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Santa Clarita City Council race spending surge

Spending goes up as clock ticks down toward Election Day deadline

Posted: March 28, 2014 7:07 p.m.
Updated: March 28, 2014 7:07 p.m.

Incumbents surged ahead in spending during the past month as the Santa Clarita City Council race neared the April 8 finish line, according to documents filed at City Hall this week.

Campaign disclosure papers that outline spending and contributions for Feb. 23 to March 22 — the last reporting period before the election — show incumbent Marsha McLean was the biggest spender with a more than $30,000 outlay, followed by the other incumbent in the race, Laurene Weste, with a more than $22,000 outlay.

The election is scheduled April 8; three of the five council seats are up for grabs.

McLean reported $30,505.29 in expenditures in the latest filing period, with a large share going toward printing, mailing and advertising costs.

The councilwoman reported $12,972 in monetary contributions during the same period and an ending cash balance of $4,715.74.

“I am supported by a very broad spectrum in this community and I’m very grateful that they think I’m doing a good job and they donate to my campaign,” McLean said.

Mayor Laurene Weste reported $22,611.70 in expenditures during the recent filing period.

Weste also received $14,727 in total contributions and an ending cash balance of $19,981.24, according to city figures.

Though her spending was high this period, Weste said she thinks the most important part of a campaign is just getting out and talking to people.

“I gain a lot of insight from listening to the citizens about their ideas or if they have an issue,” Weste said.

Another major spender recently is Moazzem Chowdhury, who reported $20,375.53 in total expenditures in the Feb. 23-March 22 filing period, much of it going toward various forms of advertising.

Over the life of the election, Chowdhury has spent $42,559.15, according to city records.

One reason for his high spending, he said, is the relatively short amount of time to get his name out.

Maria Gutzeit also reported a large amount of spending during the recent filing period, noting $15,008.71 in expenditures along with $10,851.97 in contributions

She had an ending cash balance of $9,819.38.

Duane Harte has a similarly sized reserve built up, reporting an ending cash balance of $10,556. He reported $4,525 in contributions and $5,469 in expenditures between Feb. 23 and March 22.

Dante Acosta wasn’t far behind, reporting an ending cash balance of $9,395.75. He reported $2,098 in contributions and $6,443.29 in total expenditures during the latest filing period.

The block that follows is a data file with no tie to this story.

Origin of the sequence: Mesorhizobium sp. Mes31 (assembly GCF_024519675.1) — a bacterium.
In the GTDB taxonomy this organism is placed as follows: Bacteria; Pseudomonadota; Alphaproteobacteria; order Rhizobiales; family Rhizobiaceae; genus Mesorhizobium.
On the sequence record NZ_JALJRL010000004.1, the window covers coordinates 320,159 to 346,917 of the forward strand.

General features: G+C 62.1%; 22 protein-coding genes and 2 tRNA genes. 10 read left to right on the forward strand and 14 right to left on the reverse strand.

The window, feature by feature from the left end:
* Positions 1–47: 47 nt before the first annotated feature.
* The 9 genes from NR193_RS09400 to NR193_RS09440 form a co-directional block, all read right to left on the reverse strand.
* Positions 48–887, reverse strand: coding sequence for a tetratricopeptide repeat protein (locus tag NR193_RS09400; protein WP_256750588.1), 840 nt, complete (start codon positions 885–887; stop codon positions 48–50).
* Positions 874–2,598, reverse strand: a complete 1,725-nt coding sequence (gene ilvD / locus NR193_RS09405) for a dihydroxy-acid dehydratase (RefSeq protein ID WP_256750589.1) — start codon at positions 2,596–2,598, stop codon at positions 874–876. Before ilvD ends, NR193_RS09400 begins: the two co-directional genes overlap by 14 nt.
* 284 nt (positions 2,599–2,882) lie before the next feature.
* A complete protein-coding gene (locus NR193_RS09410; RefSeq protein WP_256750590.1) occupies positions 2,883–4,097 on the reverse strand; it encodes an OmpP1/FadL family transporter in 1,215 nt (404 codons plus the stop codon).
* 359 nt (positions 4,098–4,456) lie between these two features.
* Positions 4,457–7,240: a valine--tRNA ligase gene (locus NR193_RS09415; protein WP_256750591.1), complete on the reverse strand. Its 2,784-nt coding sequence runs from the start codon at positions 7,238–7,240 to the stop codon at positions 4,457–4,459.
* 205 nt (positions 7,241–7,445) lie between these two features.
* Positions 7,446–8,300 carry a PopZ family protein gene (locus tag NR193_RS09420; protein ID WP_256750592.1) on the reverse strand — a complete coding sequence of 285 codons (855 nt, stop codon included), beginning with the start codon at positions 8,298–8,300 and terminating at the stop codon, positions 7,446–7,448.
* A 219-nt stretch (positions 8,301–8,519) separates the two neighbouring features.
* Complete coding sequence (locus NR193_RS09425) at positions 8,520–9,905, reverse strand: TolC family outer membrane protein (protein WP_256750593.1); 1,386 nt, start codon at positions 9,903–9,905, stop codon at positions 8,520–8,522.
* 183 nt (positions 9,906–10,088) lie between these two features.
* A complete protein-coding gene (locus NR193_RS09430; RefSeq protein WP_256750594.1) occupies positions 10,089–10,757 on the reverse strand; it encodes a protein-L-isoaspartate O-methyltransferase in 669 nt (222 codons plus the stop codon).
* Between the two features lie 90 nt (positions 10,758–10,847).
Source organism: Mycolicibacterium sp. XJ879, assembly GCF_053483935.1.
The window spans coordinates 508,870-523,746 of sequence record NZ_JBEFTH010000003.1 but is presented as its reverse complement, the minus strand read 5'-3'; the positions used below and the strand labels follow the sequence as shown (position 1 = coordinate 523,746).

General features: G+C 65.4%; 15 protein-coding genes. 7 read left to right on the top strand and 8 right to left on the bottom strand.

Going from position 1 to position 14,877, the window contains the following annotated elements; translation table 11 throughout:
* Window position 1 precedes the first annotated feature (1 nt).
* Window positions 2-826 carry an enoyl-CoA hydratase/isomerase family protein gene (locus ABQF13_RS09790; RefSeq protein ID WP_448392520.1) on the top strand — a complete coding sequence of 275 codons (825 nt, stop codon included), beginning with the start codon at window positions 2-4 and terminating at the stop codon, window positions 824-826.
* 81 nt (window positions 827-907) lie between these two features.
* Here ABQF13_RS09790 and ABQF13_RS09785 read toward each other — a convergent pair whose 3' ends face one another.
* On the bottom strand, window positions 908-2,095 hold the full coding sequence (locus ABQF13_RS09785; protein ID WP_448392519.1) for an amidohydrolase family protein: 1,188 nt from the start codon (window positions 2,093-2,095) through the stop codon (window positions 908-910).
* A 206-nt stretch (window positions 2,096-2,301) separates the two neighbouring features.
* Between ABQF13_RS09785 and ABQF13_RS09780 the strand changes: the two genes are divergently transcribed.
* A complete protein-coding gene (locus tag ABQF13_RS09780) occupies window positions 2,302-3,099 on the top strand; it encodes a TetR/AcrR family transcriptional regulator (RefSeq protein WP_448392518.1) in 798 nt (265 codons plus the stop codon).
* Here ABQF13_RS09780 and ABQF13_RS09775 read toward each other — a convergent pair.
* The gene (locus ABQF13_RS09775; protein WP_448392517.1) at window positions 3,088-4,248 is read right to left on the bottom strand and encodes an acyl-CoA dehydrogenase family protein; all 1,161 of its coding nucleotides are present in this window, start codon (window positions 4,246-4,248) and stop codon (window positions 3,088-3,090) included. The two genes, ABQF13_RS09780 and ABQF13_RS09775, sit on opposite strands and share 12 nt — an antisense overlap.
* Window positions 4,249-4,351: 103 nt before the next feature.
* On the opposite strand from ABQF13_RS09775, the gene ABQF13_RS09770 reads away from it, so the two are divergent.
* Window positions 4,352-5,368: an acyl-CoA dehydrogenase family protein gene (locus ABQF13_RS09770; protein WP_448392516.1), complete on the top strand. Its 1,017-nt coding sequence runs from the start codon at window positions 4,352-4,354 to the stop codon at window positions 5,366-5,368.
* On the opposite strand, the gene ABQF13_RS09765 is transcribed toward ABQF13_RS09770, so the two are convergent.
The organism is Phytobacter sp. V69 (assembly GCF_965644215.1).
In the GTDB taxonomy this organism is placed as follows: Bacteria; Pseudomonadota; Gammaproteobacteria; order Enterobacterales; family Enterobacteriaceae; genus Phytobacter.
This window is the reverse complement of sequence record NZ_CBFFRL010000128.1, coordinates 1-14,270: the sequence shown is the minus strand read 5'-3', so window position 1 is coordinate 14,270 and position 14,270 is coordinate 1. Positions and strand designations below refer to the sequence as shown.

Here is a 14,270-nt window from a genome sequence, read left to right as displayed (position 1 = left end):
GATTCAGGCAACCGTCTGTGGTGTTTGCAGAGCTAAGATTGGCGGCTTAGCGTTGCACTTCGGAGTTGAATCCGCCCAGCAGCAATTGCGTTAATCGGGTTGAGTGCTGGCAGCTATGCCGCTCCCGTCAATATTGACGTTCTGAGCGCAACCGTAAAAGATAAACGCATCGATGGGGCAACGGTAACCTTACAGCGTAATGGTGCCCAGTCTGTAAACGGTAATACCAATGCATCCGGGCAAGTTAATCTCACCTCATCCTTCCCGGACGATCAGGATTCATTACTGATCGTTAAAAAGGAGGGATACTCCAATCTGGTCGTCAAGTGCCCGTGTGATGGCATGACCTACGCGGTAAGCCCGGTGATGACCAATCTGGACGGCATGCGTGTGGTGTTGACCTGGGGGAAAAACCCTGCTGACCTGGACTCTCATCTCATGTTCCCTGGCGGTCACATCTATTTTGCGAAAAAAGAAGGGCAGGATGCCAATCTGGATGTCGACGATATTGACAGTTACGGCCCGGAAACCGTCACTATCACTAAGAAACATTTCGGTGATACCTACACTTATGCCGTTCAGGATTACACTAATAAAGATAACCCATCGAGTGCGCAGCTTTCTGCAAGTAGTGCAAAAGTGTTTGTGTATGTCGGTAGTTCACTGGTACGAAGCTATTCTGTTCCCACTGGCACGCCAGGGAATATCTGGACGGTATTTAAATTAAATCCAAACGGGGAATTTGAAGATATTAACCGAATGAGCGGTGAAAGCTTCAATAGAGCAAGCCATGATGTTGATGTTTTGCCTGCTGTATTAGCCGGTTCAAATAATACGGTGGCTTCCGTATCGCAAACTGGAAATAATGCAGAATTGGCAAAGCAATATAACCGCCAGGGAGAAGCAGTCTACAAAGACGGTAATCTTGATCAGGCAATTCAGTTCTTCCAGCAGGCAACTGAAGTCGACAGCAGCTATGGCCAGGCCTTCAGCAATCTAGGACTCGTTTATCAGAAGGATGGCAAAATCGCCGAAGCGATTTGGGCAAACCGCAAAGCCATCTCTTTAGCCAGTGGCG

Gloria Mercado-Fortine reported $5,304 in contributions and $10,807.94 in expenditures. She also reported an ending cash balance of $8,731.06.

Alan Ferdman reported $2,198 in contributions and $8,067 in total expenditures along with an ending cash balance of $6,394. Berta Gonzalez-Harper reported $843.19 in contributions in this filing period and an ending cash balance of $535.05. She reported no expenditures.

Another candidate, Stephen Daniels, reported $1,553 in contributions during the filing period, along with $1,418.09 in expenses.

One of Daniels’ contributors during this filing period was Kevin Shenkman, a lawyer with the Malibu firm Shenkman and Hughes.

That firm was involved in lawsuits against the city, Sulphur Springs School District and Santa Clarita Community College District claiming their at-large election systems — whereby voters can cast ballots for every seat up for election, not just one tied to where they live — violated the California Voting Rights Act by preventing Latino voters from electing candidates of their choice.

The city and Sulphur Springs have since announced settlement agreements in their cases.

Daniels has said throughout the campaign that he supports switching the city’s election system to a district-based one, with each voter casting a vote for a representative in the area in which he lives.

Such a system would make city government more accessible.

“Shenkman obviously supports districts, and I support districts, and that’s the bottom line,” Daniels said Friday.

“I believe that districting itself is about taking big money out of the campaigning and allowing people to walk the streets and meet the people,” he said.

Other City Council candidates — Sandra Bull, Dennis Conn and Paul Wieczorek — filed forms with the city indicating they do not anticipate receiving or spending $1,000 or more during the calendar year.
On Twitter @LukeMMoney




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